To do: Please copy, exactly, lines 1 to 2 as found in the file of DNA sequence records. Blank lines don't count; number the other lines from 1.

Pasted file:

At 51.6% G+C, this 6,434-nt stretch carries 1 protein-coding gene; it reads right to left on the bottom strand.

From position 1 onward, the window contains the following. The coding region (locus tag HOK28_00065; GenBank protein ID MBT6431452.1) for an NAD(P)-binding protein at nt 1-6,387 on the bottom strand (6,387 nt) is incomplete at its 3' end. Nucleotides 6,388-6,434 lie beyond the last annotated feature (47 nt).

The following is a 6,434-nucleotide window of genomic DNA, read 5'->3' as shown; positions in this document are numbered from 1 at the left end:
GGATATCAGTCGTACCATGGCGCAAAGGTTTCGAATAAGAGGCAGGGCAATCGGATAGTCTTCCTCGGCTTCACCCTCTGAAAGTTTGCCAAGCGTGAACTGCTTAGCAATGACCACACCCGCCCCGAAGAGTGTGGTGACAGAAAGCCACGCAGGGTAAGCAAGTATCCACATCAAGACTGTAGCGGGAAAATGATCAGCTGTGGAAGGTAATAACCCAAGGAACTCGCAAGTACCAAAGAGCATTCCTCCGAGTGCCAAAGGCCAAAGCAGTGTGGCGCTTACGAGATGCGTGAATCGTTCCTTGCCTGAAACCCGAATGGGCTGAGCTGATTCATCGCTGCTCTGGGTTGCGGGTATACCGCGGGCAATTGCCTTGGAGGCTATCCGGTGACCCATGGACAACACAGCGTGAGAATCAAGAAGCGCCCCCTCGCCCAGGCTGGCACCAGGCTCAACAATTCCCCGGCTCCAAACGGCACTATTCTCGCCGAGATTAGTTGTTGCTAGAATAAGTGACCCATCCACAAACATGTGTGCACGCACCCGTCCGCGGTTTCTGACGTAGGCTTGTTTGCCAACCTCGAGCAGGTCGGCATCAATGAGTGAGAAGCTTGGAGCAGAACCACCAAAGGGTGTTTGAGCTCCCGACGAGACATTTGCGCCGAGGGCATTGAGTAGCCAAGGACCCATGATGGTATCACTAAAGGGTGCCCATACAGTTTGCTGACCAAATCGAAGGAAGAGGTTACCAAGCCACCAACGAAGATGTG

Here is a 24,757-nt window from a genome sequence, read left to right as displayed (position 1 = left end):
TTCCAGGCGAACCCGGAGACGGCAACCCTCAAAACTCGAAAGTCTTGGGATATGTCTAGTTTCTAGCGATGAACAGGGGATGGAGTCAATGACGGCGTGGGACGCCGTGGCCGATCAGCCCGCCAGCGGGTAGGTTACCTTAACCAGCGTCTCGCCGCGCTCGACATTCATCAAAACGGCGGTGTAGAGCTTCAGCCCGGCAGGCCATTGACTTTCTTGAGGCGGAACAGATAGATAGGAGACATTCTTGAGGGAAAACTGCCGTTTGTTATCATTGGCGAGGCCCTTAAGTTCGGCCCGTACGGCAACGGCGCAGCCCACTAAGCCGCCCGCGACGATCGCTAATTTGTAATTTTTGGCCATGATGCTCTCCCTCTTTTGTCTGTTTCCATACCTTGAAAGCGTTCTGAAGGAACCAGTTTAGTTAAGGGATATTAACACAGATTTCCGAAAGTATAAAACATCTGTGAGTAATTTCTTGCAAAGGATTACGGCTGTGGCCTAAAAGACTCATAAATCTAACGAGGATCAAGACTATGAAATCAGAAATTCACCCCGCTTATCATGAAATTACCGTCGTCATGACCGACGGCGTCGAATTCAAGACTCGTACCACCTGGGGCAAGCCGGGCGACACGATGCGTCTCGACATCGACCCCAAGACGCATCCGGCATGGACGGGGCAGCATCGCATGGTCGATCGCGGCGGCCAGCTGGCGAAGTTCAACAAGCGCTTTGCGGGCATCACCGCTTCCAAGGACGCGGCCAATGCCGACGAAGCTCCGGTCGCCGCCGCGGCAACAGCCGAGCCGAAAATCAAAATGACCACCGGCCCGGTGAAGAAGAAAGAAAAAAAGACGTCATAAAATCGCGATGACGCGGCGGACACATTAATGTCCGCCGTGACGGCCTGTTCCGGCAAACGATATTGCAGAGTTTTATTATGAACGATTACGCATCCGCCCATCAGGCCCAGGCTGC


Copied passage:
At 51.6% G+C, this 6,434-nt stretch carries 1 protein-coding gene; it reads right to left on the bottom strand.

From position 1 onward, the window contains the following. The coding region (locus tag HOK28_00065; GenBank protein ID MBT6431452.1) for an NAD(P)-binding protein at nt 1-6,387 on the bottom strand (6,387 nt) is incomplete at its 3' end. Nucleotides 6,388-6,434 lie beyond the last annotated feature (47 nt).